“'Sussex on a Shoestring’, how does this one sound? Three days, lovely views, we can stay in the YHAs along the way, it sounds budget”, I messaged my friend on the other side of the world. Moments later it was all booked and confirmed. We were going to Brighton for a sea-side sight-seeing bike-ride!
Except it wasn’t a sea-side sight-seeing bike-ride, because we didn’t actually read the description. When we got to Cycle Brighton to pick up our bikes, the kind man told us we needed mountain bikes for the route we were doing, and my friend and I giggled in glee.
Three hours later we flopped down on a verge outside a McDonalds, taking shade from the big M sign, gobbled our picnic like savages, and realised we were a third of the way through the first day.
We traversed through grass, gravel, tarmac, inclines, declines, and paddocks. We braved our way through a field of energetic, lively horses and pushed our bikes past massive cows. When Beth’s pannier came loose, we fixed it to my bike, and when we rode down a steep gravel hill in the setting sun, I bailed and winced as the gravel dived under my palms. Little did we know at this point we were only 100 meters from the hostel.
The next day I had my hands wrapped in bandages and my big-girl pants on… as well as my rain jacket, my spare t-shirt stuffed in my shorts for extra padding, and grim determination on my face. We made it to Lewes and got said pannier fixed, shopped at Waitrose and then proceeded to eat everything we bought in the carpark. Classy.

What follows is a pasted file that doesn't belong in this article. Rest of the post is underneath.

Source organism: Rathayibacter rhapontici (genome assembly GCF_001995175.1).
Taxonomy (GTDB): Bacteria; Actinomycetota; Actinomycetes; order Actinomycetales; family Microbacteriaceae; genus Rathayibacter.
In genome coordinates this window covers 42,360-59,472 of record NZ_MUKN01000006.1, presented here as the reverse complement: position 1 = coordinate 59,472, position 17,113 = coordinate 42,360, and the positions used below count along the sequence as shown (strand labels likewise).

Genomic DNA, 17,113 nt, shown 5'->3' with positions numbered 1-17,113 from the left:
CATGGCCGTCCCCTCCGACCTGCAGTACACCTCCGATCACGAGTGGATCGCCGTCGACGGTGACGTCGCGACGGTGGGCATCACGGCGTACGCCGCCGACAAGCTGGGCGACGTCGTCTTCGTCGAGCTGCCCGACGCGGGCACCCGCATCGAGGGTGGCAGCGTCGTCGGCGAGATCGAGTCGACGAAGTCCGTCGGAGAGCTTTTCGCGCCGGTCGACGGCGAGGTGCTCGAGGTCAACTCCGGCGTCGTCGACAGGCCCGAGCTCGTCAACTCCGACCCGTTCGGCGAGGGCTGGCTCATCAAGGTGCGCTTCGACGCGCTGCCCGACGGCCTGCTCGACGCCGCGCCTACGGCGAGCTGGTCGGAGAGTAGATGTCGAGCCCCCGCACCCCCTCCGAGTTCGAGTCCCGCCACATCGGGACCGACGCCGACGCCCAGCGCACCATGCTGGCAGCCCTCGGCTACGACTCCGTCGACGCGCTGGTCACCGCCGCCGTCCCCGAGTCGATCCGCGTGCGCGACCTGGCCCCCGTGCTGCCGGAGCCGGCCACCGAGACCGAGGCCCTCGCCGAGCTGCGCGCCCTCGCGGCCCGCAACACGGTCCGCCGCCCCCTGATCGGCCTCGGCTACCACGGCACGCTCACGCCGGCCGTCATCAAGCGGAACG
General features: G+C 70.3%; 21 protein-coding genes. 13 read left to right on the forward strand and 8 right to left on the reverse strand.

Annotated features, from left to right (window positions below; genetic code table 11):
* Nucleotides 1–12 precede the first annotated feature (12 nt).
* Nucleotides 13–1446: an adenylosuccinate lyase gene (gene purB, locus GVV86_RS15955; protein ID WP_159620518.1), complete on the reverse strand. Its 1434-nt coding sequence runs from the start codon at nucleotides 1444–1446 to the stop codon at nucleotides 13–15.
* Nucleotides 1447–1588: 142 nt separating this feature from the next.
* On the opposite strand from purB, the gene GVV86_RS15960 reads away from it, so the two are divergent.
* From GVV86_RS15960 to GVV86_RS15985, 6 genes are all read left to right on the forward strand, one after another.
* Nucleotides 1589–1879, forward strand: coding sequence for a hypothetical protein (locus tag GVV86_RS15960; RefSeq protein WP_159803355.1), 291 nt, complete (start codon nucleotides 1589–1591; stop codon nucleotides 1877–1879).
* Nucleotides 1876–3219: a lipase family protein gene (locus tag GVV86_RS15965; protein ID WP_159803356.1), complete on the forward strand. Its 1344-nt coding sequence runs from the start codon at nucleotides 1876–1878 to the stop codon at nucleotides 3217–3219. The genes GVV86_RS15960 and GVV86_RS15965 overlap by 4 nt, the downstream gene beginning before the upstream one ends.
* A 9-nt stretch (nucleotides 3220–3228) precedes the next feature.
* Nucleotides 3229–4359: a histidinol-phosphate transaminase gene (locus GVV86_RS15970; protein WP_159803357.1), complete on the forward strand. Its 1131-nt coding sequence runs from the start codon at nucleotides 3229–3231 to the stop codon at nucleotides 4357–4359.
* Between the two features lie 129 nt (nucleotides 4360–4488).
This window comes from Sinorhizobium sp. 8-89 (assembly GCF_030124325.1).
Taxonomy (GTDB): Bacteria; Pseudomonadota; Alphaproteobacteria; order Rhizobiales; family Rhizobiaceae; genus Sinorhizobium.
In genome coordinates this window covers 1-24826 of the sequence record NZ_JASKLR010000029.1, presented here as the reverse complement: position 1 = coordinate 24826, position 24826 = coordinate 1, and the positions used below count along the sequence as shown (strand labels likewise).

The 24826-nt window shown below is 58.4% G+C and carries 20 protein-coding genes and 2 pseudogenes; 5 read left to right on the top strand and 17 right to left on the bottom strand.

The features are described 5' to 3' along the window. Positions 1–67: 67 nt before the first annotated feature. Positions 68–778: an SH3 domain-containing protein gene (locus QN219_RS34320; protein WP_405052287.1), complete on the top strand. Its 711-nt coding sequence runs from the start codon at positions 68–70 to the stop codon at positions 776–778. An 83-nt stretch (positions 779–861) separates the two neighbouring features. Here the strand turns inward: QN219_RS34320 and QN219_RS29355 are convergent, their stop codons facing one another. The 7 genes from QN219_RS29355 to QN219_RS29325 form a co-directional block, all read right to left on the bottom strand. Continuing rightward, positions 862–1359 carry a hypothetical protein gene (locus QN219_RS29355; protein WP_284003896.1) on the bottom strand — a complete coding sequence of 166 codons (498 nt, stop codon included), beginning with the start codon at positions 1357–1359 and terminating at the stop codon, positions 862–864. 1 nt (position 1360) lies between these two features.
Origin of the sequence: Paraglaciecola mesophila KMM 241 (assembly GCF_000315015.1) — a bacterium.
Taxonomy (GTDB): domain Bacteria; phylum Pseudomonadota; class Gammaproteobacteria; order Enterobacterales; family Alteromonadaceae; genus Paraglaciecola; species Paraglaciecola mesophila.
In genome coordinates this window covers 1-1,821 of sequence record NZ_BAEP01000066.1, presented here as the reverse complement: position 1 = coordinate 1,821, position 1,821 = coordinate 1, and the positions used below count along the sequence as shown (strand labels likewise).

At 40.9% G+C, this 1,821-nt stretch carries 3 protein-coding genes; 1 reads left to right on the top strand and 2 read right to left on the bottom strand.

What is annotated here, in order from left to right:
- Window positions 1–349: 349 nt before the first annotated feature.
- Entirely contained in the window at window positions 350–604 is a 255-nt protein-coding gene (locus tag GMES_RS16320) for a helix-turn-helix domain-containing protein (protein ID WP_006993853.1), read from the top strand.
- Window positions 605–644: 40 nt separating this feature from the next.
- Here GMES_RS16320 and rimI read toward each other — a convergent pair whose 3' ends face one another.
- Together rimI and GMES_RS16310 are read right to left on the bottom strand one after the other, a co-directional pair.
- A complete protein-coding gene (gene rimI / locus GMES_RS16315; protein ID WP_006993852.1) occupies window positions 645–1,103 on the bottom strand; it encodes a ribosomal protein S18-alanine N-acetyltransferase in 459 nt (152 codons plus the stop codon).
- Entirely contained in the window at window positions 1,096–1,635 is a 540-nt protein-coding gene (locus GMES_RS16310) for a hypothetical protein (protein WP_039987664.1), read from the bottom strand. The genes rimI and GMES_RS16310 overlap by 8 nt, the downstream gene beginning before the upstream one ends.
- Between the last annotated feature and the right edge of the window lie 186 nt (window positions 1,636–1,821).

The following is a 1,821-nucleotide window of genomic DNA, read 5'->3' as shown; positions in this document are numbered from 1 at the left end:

In an exposed paddock, the wind lashed us from the right, and big heavy drops started to fall. Beth and I were in denial and agreed to not acknowledge the rain. It was after getting off my bike to open the thousandth gate of the day that I suddenly couldn’t handle it any more. I needed a whinge.
“My bum hurts. My hands are killing me. I’m trying to cycle with my knuckles to lessen the pain, so, my cycling posture is bad. I’m hungry. I’m tired. It’s getting cold. I’m thirsty. I don’t even like cycling.” Beth reassured me that we only had 11 miles left in the day.
We somehow arrived, and a hot meal was a blessing. I didn’t manage to get in the shower before the taps ran dry from some problem with the tank, so grimy pyjamas it was. I didn’t care. As long as I could lay down.
The next day we ordered a full English breakfast, the sun was shining, our exhausted bodies were adjusting to the extreme exertion and we were on the home straight. We cycled through pig farms, cows, sheep, cars, and lots of poo. Suddenly we were invincible. We laughed with each other. We returned our bikes triumphant and almost wished we had another day. Almost.